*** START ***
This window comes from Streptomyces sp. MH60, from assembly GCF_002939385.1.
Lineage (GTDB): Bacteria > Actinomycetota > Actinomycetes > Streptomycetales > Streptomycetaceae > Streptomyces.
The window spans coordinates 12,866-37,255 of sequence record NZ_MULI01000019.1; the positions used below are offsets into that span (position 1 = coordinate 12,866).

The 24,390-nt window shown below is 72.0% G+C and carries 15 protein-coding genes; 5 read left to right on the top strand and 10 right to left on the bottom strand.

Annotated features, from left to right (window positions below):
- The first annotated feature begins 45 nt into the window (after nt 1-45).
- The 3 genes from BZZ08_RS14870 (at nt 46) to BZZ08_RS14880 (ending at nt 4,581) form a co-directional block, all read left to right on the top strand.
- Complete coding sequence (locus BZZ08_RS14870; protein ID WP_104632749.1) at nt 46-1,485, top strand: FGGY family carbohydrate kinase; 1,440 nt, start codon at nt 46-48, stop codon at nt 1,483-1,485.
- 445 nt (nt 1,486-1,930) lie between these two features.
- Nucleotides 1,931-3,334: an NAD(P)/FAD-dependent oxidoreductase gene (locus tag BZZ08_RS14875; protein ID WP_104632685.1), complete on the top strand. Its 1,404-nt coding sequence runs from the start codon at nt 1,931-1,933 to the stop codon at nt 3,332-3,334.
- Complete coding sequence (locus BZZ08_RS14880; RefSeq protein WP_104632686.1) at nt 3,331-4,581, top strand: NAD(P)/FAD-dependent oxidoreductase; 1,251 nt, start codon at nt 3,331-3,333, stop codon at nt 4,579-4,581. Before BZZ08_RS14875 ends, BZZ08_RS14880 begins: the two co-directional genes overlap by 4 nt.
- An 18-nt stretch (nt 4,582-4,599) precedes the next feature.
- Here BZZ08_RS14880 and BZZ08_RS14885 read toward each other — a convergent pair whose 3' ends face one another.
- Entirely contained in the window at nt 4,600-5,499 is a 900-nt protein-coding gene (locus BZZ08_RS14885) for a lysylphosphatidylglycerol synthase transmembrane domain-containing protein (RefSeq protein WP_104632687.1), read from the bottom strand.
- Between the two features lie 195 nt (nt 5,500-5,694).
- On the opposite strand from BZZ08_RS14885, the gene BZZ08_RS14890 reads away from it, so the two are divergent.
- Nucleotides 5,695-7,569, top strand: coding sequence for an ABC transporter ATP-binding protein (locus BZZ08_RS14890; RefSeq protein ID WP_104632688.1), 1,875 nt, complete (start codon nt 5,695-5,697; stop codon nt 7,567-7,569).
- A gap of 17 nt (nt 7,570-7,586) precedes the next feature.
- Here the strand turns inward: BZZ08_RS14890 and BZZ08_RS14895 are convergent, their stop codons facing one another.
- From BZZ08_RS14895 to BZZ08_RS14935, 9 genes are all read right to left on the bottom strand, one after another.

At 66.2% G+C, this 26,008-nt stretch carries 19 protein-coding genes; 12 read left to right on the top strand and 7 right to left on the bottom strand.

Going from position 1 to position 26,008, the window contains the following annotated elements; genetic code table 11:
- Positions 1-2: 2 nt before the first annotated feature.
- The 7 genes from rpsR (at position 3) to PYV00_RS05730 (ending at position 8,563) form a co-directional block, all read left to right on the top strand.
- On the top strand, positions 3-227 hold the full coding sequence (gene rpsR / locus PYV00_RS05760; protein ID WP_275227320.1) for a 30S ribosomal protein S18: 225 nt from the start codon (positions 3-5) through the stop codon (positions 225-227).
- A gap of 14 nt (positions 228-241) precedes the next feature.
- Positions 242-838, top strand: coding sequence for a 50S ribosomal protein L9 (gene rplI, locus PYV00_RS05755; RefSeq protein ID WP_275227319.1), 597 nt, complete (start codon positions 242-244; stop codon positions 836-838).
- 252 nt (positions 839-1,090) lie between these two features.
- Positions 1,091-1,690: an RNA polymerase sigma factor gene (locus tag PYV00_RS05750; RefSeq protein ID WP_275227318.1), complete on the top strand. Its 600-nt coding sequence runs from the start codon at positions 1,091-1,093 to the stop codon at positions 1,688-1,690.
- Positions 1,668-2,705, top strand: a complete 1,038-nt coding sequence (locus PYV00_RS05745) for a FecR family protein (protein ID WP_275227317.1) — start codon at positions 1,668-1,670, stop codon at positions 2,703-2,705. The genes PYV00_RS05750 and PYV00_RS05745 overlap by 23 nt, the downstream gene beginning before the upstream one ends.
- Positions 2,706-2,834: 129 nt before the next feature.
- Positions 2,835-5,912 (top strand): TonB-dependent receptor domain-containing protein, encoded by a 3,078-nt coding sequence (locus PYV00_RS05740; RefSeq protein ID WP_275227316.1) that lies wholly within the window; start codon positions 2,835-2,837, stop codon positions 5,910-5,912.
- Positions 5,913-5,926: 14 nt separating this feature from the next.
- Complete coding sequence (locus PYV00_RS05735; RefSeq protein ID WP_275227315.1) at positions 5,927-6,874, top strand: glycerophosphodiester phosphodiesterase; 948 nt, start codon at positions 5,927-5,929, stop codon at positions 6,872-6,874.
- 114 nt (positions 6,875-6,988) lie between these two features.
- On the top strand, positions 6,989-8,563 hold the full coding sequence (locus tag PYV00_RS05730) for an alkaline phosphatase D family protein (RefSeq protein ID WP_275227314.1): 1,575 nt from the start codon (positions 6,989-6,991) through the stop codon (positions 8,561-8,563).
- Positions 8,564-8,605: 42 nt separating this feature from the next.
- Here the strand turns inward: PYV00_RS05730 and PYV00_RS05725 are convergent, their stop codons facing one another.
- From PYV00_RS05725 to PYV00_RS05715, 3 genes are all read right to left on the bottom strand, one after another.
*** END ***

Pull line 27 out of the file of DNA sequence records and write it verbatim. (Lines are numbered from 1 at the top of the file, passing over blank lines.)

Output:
- Positions 242-838, top strand: coding sequence for a 50S ribosomal protein L9 (gene rplI, locus PYV00_RS05755; RefSeq protein ID WP_275227319.1), 597 nt, complete (start codon positions 242-244; stop codon positions 836-838).